In a traditional course, the instructor wants to see whether or not the students have learned the material. The method they use to do this is a quiz or an exam. These exams are spaced out so that there may only be a handful of them throughout the semester and a student may have to remember a month's worth of knowledge. This method actually encourages students to cram for exams and procrastinate doing their work until the due date. The instructor is often unaware of whether the students are learning the material until the exam, at which point it is too late to do anything about it. None of these are beneficial for learning.
In contrast, this semester will employ an interactive approach to learning. There will be no major exams. Instead, we will use Question Press on a frequent basis to determine your understanding of the concepts. This has the benefit of providing immediate to the instructor and student. The student will know right away whether or not they are getting the material and the instructor will know whether or not he needs to spend more time explaining things or can move on to another topic. Students are unable to cram for an exam because there are no exams. This also means that they cannot put off studying until the exam, they need to to keep on top of things as they go. These are all beneficial to learning.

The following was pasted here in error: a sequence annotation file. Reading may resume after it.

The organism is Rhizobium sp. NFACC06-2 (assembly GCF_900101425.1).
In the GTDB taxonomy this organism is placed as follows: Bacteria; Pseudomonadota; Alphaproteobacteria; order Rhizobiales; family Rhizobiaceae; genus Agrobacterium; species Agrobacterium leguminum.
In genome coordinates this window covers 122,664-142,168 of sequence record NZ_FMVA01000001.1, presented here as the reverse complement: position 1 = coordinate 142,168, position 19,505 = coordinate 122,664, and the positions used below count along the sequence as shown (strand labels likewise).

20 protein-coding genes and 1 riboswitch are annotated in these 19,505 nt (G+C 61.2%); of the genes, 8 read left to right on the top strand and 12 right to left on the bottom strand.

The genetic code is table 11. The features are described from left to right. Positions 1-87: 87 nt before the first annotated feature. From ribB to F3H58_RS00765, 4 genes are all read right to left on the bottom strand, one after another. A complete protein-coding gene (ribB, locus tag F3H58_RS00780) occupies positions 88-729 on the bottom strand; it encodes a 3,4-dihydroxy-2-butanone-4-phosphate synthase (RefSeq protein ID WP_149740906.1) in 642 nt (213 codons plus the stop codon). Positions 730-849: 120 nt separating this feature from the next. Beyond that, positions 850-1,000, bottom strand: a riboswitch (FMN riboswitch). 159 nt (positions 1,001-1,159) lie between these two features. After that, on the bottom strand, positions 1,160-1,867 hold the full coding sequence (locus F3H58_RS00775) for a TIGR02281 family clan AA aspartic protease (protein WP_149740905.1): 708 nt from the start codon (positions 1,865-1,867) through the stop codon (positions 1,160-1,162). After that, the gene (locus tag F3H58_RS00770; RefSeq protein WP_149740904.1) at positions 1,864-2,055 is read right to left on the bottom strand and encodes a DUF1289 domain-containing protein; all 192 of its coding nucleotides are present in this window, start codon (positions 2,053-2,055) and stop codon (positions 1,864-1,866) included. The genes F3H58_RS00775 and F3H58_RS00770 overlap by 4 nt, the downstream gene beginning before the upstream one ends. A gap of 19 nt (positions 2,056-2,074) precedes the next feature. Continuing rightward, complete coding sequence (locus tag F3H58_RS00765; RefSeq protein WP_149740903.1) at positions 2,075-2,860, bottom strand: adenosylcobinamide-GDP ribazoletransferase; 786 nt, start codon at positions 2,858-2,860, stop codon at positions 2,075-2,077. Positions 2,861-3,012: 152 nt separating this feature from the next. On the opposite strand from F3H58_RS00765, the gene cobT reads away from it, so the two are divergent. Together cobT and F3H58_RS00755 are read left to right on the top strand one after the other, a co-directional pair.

Because of the interactive nature of the classroom response system, the questions cannot be made up if the student is absent or working on other things during class. This is also beneficial to learning as it encourages attendance and paying attention in class.
"Interactive nature" means that the questions are not self-contained as they would be on a traditional exam. For example, there have been quizzes where every question is "What is the answer?" and you have to be paying attention in class to know the question.
The instructor believes that a student needs to be in class every class period. That said, sometimes things arise and a student must miss class. Some students appreciate knowing the dates of exams so they can work their schedule around those, so not having exams makes that more difficult. Some instructors who give many quizzes will do things like throw out the two lowest quizzes to allow for their "no make-up" policy. That is going to be difficult in this class as the quizzes are not uniform in length or points. Sometimes we may have 3 questions worth 15 points and another day have 20 questions worth 40 points.